Now the firefighters want a share of the Prop. 172 sales-tax money. Union chief Joe Kerr cries poormouth, complaining about ancient fire engines, decrepit helicopters, inadequate equipment and understaffedfire stations.
The union - in response to the goals set by the national union - wants to put a fourth person on every firetruck, even though about 90 percent of calls are for paramedic services. There are very few fires in Orange County because of strict building standards and insurance requirements.
When a firetruck arrives at a fire, firefighters cannot fight the flames until a second truck arrives because of federal rules that require the same number of firefighters outside the building as inside. This is how government operates: Create burdensome rules, then complain that there isn't enough manpower because of those rules.
Last week, the Register reported on the 24 firefighters who took seven minutes to put out a fire. As one blog entry noted, Measure D would require 31 firefighters to do the same job. Can you say, "union featherbedding"?
In the private sector, when resources are tight, companies make sure they get the same job done without sacrificing quality, or they lose customers. In the public sector, the agencies spend excessively on things that benefit themselves - i.e., 100 percent pensions, six-figure salaries even though there are thousands of applicants for every firefighter job opening, lavish headquarter buildings - and to hell with the public.
If the fire authority got control of its salaries and benefits and other spending, it could easily hire more employees or buy new trucks. It will never do that. This is why firefighting and paramedic services should be private efforts, not public bureaucracies, but that's a column for another day.
County Treasurer John Moorlach offers the most realistic explanation for this attempted money grab. "They just need to find a funding source" for their underfunded pension plans. Granted, the law enforcement officials receive a similar level of benefits (and high, although not nearly as high, salaries), but it is the firefighters who are the aggressors here.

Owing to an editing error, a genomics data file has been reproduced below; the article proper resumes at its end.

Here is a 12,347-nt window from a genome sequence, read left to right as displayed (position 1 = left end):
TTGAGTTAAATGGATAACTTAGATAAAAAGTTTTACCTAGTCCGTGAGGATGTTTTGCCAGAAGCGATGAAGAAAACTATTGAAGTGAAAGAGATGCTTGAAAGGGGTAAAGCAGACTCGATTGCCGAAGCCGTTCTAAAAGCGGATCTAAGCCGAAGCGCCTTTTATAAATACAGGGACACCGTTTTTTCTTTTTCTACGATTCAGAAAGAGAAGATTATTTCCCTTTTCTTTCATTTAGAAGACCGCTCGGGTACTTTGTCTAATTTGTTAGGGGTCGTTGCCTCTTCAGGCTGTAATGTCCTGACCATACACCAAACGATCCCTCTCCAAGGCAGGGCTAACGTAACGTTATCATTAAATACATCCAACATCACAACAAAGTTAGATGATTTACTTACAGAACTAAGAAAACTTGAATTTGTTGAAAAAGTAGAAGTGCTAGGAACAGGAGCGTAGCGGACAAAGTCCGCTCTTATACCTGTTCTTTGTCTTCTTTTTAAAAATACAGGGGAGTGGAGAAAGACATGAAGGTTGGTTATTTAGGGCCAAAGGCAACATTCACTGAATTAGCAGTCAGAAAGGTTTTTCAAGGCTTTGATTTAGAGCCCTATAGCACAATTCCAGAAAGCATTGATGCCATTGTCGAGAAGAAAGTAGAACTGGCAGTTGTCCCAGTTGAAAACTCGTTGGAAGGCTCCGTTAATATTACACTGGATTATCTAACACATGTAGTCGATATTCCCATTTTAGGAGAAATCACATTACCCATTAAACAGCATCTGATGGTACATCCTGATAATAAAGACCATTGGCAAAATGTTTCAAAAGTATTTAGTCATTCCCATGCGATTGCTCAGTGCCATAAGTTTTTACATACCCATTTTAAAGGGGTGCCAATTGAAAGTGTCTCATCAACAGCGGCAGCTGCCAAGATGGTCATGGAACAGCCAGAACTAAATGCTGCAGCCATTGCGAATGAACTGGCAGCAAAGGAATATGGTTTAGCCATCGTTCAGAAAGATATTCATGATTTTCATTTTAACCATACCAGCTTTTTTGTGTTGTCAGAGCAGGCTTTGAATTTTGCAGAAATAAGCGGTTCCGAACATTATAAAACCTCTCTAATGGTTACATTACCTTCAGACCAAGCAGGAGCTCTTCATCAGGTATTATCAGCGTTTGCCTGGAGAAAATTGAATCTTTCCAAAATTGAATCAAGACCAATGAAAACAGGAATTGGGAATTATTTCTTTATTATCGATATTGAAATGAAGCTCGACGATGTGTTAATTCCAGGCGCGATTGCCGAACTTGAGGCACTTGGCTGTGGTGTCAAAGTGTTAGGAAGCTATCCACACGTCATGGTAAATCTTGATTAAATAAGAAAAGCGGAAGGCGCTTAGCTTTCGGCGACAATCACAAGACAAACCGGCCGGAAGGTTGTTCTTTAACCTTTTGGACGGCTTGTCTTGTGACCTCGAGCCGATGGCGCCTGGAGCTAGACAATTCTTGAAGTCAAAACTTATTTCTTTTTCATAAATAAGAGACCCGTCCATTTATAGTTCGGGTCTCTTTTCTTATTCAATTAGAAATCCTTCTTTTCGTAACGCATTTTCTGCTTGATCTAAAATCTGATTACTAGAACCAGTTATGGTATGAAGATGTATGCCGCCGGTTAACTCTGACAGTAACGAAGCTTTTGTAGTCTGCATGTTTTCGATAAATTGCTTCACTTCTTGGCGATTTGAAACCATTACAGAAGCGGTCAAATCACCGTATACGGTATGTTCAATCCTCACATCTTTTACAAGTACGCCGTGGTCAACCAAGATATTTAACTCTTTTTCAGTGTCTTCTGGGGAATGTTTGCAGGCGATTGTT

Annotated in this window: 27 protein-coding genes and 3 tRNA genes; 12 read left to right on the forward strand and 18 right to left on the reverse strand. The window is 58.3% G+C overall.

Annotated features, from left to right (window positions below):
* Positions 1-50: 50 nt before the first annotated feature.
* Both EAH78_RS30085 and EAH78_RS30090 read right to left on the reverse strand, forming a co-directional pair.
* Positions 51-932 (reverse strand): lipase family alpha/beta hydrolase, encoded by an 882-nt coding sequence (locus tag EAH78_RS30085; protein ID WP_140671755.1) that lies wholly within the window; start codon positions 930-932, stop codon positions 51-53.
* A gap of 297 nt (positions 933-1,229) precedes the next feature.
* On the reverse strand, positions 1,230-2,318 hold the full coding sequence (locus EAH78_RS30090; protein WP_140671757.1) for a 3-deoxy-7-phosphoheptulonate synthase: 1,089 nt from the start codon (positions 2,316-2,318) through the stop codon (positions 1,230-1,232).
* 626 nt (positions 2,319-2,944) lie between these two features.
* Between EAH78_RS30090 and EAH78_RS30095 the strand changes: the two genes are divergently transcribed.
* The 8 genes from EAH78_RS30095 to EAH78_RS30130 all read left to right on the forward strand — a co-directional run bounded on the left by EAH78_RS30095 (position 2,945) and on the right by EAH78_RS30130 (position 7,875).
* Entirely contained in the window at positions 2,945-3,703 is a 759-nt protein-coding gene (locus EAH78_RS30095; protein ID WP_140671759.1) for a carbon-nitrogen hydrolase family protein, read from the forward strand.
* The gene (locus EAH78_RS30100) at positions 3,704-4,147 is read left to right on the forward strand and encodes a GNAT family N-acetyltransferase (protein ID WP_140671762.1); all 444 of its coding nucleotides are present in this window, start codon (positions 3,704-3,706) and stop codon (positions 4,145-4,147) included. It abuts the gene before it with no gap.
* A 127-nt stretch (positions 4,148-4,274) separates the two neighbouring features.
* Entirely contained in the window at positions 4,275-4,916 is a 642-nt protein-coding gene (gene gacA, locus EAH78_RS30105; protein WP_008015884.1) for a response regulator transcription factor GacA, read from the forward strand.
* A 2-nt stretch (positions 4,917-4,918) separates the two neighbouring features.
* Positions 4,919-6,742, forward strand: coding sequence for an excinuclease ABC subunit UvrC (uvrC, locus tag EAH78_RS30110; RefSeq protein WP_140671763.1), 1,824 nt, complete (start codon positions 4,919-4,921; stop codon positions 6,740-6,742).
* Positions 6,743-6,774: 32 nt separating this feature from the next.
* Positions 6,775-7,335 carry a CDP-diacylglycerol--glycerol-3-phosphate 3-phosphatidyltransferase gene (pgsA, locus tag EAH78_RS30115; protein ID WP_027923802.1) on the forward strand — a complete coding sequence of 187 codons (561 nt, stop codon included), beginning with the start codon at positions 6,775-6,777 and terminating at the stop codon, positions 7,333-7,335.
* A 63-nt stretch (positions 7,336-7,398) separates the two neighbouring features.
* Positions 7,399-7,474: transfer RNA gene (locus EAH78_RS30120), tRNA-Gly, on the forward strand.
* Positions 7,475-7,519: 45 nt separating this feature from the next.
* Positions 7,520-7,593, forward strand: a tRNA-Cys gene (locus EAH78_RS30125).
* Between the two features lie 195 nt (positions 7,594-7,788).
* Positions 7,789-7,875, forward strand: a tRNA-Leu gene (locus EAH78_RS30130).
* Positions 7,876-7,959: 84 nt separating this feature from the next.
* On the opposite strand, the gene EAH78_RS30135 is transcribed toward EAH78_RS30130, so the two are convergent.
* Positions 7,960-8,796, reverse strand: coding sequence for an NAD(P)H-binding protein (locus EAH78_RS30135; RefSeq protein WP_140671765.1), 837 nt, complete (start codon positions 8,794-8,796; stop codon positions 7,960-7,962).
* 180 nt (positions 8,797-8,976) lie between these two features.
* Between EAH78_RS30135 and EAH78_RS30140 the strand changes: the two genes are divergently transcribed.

If the firefighters succeed, then cop and DA positions might need to be cut or more tax dollars found. Local-government expert Steven Frates says, "Measure D would be a gross and inefficient misallocation of public funds."
Politically, the firefighters say they deserve the money because they helped the campaign for Prop. 172, which featured pictures of heroic firefighters and carried the implicit promise that fire agencies would get some money. That is one of the funniest arguments I've heard in years. Somehow, the promises of deceptive TV ads are now sacred! Apparently, campaign ads must trump the verbiage of the law itself, says former state Sen. John Lewis, who is a consultant on the anti-D campaign.
The entire county board and most everyone not connected to the fire authority or the fire union are opposed to Measure D. The supervisors have proposed Measures B, C and E as alternative choices for the distribution of 172 funds.
Don't get confused by all the choices. Just vote "no" on all of them. While you're at it, vote "yes" on statewide Proposition 75, which would make it harder for all public-sector unions to take money from members to wage these selfish, anti-taxpayer political campaigns.
And for more fun. Check out the video of the current OC Sheriff telling firefighters how much he supports this issue at
Outside of quietly endorsing the oppostion, he hasn't said a word.
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Thread: And back in the OC
10-20-2005, 09:49 AM #1
Meanwhile......back in the OC
Last edited by scfire86; 10-20-2005 at 07:16 PM.Politics is like driving. To go forward select "D", to go backward select "R."
10-22-2005, 12:41 PM #2
Just a quick update. Here are the factors that were used in calculating the 175k per year figure.
The total cost of employment for firefighters, and dividing it by the approx 775 firefighters. That means they counted the base salary, overtime, employee share of taxes, employer share of taxes, all medical benefits and retirement benefits, workers comp costs, payroll administration, benefits administration, etc etc etc into that $175,000.
I'm only posting this to let people know just how unbiased a treatment we are getting from our conservative press here in the OC.Politics is like driving. To go forward select "D", to go backward select "R."